Fenders get two-cavity treatment in auto industry first
Japanese automaker Mitsubishi Motors Corporation (MMC) is molding front fenders for its 2013 Outlander Sport crossover in a two-cavity tool. Besides the weight savings, and thus fuel economy, realized by using Noryl GTX 989 resin from SABIC’s Innovative Plastics business (Pittsfield, MA) instead of steel, the industry’s first two-cavity mold for molding fenders allows MMC to cut cycle times in half and reduce tooling costs.
Furthermore, the molded components are the first North American fenders with integrated pedestrian head impact absorption brackets. Noryl GTX 989 is a conductive blend of polyamide (PA) and modified polyphenylene ether (PPE). “Mitsubishi Motors is the first automotive OEM to use the new Noryl GTX resin grade, which speaks to the progressiveness of the company with new strategies that multiply the performance and cost benefits of thermoplastic fenders,” said V. Umamaheswaran (UV), director of marketing, Automotive, Innovative Plastics.
“By combining the performance enhancements of Noryl GTX 989 resin with the efficiency and speed of two-cavity molding, Mitsubishi Motors has taken a major step forward in automotive fender innovation.” By adopting two-cavity injection molding for the Outlander Sport’s front fender, which allows both the left and right fender components to be produced in one shot, MMC was able to largely cut cycle time. In addition, this approach significantly reduced capital costs because only one tool was created rather than two separate tools.
This application, the first automotive body panel using Noryl GTX 989 resin, leverages the improved mechanical performance of the material, which is a conductive blend of polyamide (PA) and modified polyphenylene ether (PPE). Compared to the previous grade, Noryl GTX 989 resin delivers a 10°C improvement in heat tolerance, making it a candidate for use in higher-temperature online painting. The next-generation Noryl GTX 98X series materials also reduce the coefficient of linear thermal expansion (CLTE) by 10 percent vs. previous grades for increased dimensional stability and improved gap and flush management, giving automotive designers freedom to create larger, high-precision body panels.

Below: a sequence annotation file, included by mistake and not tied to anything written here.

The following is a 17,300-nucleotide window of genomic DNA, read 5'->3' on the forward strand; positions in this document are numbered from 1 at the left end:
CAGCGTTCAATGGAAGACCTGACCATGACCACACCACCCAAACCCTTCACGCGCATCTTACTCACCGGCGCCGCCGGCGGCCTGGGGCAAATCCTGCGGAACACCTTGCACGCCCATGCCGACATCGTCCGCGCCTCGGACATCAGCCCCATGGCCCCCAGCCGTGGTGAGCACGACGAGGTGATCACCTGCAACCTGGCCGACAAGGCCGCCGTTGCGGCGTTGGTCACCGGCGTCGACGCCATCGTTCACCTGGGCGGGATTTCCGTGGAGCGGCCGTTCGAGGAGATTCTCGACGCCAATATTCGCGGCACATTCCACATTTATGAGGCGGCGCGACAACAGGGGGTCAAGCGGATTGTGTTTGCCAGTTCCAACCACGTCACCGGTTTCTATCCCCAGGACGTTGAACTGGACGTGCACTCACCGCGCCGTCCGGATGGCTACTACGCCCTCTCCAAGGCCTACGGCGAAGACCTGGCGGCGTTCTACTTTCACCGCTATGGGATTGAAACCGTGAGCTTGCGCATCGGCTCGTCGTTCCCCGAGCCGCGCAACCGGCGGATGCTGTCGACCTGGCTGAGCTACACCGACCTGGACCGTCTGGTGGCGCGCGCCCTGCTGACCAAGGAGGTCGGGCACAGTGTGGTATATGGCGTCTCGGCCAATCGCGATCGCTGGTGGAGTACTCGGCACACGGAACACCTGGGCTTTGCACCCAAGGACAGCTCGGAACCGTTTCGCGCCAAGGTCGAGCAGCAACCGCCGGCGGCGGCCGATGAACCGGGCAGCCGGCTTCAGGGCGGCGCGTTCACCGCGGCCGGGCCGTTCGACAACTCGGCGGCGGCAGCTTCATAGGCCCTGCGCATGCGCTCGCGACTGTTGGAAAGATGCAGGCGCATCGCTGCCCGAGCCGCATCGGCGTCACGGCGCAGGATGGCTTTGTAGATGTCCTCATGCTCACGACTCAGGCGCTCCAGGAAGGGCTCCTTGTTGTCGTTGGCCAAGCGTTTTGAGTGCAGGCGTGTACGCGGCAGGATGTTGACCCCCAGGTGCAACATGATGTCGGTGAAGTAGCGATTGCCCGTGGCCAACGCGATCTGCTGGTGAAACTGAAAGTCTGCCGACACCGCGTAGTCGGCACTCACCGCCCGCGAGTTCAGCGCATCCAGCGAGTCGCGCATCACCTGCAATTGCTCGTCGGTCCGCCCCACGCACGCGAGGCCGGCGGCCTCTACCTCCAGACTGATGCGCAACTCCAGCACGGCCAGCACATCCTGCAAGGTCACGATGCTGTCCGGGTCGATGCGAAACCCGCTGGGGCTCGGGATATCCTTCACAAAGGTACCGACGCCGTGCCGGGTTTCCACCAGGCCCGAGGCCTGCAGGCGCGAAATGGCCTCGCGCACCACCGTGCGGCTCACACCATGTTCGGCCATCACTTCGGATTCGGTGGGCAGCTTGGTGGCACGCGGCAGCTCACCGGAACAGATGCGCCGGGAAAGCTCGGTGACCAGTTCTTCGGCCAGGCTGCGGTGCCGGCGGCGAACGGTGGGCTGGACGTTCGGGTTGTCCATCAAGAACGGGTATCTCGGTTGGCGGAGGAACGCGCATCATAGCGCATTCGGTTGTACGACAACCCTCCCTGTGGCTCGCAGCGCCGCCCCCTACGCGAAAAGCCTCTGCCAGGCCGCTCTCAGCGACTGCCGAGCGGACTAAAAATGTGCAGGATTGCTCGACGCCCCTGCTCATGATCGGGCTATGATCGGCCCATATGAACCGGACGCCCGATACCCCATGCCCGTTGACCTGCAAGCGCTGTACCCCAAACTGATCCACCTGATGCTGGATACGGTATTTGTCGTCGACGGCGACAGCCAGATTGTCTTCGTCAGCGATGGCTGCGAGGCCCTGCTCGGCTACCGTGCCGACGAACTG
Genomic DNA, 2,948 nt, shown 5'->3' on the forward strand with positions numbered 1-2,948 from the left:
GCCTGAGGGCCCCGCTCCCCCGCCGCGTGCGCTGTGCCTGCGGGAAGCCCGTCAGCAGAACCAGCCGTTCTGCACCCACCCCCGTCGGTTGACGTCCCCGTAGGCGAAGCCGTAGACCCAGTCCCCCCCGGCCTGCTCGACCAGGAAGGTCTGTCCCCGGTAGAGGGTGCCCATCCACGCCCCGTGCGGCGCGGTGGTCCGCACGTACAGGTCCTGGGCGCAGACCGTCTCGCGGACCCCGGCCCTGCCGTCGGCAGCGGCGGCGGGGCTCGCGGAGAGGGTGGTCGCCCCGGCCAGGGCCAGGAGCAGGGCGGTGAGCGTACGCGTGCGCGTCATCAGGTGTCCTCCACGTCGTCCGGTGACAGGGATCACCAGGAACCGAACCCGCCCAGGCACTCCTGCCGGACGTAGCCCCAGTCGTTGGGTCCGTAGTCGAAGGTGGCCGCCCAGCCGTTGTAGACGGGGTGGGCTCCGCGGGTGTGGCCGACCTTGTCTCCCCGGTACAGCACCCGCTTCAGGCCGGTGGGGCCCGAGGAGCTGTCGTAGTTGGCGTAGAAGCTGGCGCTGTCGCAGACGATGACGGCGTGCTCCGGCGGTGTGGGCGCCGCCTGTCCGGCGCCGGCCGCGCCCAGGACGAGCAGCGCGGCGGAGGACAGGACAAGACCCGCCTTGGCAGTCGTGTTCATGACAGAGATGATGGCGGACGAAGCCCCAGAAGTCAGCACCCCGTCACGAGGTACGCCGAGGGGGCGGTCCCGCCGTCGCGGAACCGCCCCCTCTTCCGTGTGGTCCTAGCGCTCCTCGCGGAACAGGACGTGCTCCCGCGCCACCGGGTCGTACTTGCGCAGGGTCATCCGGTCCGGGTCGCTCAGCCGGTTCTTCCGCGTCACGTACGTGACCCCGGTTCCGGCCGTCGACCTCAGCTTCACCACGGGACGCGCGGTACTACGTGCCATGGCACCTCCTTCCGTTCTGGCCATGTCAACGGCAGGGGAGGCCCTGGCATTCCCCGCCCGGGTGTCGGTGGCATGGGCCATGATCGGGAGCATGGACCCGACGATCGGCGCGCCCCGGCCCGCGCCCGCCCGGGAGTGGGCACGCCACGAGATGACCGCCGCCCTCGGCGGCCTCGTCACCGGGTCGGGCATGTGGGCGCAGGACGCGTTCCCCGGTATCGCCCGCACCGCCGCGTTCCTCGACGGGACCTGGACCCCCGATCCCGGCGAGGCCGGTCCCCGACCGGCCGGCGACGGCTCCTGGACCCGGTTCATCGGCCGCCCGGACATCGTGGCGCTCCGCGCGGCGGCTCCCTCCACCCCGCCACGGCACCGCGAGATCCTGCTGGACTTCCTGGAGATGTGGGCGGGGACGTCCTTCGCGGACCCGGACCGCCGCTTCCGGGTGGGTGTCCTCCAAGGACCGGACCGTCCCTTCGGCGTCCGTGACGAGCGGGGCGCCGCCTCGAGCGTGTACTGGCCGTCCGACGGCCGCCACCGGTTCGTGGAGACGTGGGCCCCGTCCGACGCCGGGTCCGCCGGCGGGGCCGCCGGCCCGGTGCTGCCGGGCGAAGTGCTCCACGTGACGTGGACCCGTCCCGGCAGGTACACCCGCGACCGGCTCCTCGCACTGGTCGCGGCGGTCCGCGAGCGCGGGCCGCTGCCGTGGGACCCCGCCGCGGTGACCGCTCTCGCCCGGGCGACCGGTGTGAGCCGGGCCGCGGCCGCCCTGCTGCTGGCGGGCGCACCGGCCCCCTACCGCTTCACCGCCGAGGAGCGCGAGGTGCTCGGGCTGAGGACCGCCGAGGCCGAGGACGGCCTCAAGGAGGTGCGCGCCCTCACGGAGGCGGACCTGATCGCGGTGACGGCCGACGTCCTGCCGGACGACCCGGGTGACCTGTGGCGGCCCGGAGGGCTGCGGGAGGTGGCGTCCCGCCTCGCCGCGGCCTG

MMC took full advantage of this enhanced design freedom to integrate energy-absorbing brackets into the fender to improve pedestrian protection. Validation studies indicated a head injury criterion (HIC) value for the Noryl GTX resin fender that was 25 percent lower than a comparable steel fender. The use of Noryl GTX resin instead of steel for the Outlander Sport fenders reduced vehicle weight by 3 kg (approximately 7 pounds). This weight reduction is particularly important in view of the recently announced U.S. fuel economy rules, which essentially double the mileage requirement for OEM fleets.
According to SABIC’s Sustainable Product Scorecard, verified by GreenOrder, a leading sustainability consulting firm, the use of the Noryl GTX 989 resin vs. steel in body panels can result in 45% less energy consumption and 47% less carbon dioxide (CO2) emissions per fender over the vehicle’s entire lifecycle.